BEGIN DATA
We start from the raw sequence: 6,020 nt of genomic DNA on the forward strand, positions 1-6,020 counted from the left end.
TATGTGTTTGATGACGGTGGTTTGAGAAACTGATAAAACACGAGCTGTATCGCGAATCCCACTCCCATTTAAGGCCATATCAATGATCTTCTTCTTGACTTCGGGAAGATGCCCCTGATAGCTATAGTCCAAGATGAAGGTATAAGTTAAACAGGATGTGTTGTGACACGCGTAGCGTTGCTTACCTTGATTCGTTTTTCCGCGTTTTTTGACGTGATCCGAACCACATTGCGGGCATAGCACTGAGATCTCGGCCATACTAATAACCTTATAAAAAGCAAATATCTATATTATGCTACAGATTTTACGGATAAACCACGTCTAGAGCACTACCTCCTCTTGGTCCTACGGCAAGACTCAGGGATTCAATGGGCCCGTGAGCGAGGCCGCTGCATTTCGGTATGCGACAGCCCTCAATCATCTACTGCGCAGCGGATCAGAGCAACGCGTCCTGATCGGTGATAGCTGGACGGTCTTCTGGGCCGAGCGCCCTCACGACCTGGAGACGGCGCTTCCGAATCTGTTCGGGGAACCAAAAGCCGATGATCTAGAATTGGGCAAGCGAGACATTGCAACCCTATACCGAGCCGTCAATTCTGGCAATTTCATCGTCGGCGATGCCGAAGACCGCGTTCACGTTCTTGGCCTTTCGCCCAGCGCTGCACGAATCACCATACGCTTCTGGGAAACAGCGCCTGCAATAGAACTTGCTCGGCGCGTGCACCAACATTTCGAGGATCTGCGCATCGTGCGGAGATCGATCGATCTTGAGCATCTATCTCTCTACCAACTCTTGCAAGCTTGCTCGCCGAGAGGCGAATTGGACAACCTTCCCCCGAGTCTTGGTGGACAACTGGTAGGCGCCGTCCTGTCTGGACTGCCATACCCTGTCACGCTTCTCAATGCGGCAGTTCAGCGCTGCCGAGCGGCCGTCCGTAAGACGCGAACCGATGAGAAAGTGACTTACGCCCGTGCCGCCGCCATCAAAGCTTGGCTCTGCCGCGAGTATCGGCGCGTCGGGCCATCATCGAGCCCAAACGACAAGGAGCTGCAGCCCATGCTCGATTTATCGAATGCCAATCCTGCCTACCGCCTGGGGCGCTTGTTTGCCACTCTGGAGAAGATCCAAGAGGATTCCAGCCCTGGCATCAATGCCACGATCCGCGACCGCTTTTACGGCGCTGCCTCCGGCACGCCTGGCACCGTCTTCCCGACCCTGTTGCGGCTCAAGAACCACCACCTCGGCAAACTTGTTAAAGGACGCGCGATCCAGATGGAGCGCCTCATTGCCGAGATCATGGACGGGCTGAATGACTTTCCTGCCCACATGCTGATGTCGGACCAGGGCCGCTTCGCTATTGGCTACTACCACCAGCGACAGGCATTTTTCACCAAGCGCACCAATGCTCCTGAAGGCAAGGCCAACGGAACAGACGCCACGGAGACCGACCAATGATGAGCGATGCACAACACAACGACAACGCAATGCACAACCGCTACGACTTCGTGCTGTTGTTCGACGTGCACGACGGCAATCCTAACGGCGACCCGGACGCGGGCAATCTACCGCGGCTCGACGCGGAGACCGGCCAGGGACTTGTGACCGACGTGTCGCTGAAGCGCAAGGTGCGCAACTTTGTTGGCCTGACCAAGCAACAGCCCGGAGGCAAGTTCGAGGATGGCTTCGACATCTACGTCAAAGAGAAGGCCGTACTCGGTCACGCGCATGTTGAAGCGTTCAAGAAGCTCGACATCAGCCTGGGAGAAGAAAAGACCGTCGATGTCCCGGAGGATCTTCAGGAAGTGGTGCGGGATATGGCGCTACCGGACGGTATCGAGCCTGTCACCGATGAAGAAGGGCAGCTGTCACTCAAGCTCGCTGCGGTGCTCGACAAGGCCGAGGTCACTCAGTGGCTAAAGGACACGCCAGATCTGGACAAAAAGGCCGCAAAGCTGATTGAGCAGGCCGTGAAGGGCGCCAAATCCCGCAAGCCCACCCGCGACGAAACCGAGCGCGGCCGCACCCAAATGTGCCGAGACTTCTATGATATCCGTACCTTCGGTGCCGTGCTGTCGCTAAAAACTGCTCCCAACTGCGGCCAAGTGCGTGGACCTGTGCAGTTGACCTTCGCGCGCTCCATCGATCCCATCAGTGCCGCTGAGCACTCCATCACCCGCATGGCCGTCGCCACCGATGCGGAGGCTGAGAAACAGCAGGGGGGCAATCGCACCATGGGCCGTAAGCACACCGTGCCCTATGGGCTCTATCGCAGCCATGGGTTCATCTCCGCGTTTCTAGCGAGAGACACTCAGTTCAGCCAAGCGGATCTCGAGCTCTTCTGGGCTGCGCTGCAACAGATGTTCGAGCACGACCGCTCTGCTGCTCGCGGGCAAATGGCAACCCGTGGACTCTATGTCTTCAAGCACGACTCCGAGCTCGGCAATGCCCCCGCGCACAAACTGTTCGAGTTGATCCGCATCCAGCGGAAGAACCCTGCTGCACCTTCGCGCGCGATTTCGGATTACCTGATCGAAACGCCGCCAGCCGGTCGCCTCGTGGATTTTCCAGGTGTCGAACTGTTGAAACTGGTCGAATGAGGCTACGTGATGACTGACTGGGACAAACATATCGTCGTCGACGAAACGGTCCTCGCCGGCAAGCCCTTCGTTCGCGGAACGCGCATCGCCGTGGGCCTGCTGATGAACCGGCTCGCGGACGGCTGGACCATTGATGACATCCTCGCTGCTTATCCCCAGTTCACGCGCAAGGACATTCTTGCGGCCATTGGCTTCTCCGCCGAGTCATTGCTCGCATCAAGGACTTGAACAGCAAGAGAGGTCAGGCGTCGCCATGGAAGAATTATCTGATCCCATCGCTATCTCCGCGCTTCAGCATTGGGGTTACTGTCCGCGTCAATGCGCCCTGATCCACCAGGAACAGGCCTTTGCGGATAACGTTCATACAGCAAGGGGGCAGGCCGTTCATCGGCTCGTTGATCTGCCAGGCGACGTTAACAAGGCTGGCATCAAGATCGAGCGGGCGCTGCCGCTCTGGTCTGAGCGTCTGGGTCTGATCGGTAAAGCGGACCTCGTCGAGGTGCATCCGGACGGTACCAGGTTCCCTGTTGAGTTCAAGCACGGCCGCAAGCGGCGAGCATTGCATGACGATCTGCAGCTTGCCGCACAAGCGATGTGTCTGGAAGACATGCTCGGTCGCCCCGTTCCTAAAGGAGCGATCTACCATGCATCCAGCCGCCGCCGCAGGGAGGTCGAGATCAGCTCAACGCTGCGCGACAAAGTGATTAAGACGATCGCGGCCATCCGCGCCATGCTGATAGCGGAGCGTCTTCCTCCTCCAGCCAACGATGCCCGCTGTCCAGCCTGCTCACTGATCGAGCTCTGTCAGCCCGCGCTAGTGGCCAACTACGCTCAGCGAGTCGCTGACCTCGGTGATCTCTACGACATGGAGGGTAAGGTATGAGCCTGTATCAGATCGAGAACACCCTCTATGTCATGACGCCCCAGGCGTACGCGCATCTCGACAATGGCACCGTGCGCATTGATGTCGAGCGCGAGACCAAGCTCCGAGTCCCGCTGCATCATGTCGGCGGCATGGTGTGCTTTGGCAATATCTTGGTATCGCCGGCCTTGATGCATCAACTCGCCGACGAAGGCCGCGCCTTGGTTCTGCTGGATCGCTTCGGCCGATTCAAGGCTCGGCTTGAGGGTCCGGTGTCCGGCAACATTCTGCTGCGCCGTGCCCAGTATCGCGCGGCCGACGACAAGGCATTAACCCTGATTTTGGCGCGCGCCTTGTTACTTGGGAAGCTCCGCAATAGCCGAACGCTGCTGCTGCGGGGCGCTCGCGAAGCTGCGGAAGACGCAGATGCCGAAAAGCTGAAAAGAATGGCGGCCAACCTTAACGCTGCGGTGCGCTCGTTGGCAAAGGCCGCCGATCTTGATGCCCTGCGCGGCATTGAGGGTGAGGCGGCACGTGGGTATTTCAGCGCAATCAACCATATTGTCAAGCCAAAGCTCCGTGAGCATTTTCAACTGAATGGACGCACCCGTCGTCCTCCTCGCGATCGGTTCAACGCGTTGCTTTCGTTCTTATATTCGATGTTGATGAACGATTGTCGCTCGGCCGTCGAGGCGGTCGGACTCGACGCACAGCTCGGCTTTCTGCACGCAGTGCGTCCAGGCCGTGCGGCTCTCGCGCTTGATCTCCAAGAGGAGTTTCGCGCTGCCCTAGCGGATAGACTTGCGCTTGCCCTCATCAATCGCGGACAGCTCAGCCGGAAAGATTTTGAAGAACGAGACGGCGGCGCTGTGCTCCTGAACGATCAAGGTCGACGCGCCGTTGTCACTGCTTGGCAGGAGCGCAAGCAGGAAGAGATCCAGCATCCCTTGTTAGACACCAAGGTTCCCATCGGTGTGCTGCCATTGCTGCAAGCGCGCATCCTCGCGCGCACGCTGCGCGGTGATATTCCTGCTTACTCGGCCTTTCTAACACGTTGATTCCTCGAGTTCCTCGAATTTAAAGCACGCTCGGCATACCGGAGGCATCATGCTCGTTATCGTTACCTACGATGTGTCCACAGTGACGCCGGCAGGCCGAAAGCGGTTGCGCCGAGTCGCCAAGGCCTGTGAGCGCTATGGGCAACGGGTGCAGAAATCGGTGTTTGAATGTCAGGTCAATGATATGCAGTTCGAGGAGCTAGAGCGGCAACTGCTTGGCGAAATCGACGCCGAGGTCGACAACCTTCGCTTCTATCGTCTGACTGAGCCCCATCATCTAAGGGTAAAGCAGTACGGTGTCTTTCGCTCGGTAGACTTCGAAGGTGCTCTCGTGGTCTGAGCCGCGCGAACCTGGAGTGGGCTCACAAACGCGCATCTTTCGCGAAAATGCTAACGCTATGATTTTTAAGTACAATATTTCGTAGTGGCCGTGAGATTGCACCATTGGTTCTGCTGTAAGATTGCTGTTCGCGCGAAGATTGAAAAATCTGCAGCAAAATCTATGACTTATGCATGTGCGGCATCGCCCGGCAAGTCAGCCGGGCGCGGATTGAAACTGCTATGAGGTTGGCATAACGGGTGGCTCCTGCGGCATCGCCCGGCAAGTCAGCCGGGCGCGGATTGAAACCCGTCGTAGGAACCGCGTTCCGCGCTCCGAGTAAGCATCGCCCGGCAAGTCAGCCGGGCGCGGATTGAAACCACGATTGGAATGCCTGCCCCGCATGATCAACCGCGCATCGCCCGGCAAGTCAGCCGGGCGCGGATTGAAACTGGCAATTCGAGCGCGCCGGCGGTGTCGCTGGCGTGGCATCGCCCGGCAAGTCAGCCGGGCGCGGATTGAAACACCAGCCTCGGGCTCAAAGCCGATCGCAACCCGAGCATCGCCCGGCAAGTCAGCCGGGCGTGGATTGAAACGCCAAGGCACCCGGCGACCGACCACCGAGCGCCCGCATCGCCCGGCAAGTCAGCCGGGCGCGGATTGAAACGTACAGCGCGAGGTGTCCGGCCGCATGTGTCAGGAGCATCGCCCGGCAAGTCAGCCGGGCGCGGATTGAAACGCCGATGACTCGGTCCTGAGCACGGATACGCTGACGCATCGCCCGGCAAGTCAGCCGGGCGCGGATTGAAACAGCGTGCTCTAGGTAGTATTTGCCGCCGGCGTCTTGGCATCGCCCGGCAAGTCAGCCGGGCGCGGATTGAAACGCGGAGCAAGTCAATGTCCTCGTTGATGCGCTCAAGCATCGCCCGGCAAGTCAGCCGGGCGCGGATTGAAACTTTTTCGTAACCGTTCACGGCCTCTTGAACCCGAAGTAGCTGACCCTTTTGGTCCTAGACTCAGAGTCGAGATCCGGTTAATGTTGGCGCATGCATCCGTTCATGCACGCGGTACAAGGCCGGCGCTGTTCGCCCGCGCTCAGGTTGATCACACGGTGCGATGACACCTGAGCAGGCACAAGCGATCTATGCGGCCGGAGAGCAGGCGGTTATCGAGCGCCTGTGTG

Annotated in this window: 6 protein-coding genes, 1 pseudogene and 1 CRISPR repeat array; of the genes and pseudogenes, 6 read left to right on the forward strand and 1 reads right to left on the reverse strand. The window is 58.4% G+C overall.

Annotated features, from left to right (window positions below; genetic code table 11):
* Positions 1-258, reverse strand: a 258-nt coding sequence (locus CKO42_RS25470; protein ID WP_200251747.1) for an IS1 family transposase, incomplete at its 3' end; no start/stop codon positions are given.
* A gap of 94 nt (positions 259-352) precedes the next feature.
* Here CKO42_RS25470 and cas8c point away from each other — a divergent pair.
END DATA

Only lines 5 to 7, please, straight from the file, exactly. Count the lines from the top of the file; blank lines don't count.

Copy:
* Positions 1-258, reverse strand: a 258-nt coding sequence (locus CKO42_RS25470; protein ID WP_200251747.1) for an IS1 family transposase, incomplete at its 3' end; no start/stop codon positions are given.
* A gap of 94 nt (positions 259-352) precedes the next feature.
* Here CKO42_RS25470 and cas8c point away from each other — a divergent pair.